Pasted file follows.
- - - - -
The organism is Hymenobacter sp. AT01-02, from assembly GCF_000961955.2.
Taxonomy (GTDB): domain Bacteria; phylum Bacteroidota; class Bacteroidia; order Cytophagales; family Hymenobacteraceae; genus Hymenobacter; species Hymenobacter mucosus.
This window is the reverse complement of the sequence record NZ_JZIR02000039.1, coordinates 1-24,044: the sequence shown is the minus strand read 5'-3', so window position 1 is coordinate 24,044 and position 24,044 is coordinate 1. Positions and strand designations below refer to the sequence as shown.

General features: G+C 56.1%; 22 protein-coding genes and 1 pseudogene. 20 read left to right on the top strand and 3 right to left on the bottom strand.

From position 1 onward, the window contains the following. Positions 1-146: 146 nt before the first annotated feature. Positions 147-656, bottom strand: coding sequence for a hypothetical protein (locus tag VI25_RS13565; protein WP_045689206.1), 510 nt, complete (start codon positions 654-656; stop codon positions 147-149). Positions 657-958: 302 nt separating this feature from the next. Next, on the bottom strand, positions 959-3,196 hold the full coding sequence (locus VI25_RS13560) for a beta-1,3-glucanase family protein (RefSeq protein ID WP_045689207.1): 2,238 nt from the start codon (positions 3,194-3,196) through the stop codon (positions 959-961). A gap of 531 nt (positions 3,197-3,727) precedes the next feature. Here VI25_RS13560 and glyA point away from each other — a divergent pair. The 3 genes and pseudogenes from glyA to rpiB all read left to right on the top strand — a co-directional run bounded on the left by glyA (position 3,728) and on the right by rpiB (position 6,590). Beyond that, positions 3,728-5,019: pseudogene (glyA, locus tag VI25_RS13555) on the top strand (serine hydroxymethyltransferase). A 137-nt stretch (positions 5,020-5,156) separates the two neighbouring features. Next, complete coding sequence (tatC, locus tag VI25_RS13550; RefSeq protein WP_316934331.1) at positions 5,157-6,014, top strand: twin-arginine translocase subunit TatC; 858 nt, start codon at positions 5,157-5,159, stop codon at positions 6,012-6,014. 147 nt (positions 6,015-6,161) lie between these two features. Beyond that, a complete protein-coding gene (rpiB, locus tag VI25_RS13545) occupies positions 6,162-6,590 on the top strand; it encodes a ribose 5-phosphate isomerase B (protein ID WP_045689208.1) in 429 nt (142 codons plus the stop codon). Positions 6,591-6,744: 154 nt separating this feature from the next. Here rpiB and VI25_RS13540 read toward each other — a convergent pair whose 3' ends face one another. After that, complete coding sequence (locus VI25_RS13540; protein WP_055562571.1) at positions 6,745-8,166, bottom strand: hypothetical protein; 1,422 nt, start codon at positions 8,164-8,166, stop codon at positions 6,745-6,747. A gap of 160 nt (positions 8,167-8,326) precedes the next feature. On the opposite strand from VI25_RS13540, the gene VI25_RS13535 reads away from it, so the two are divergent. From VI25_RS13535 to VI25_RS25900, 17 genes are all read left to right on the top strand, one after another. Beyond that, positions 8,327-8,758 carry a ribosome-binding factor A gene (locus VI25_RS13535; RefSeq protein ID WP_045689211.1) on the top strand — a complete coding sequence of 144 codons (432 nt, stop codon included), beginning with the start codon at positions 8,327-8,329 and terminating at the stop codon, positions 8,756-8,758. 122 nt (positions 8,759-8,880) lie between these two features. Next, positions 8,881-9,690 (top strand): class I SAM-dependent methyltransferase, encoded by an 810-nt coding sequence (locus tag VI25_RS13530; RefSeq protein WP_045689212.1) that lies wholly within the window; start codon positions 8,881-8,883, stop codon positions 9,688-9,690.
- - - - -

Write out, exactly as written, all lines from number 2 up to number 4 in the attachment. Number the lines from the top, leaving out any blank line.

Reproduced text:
Taxonomy (GTDB): domain Bacteria; phylum Bacteroidota; class Bacteroidia; order Cytophagales; family Hymenobacteraceae; genus Hymenobacter; species Hymenobacter mucosus.
This window is the reverse complement of the sequence record NZ_JZIR02000039.1, coordinates 1-24,044: the sequence shown is the minus strand read 5'-3', so window position 1 is coordinate 24,044 and position 24,044 is coordinate 1. Positions and strand designations below refer to the sequence as shown.

General features: G+C 56.1%; 22 protein-coding genes and 1 pseudogene. 20 read left to right on the top strand and 3 right to left on the bottom strand.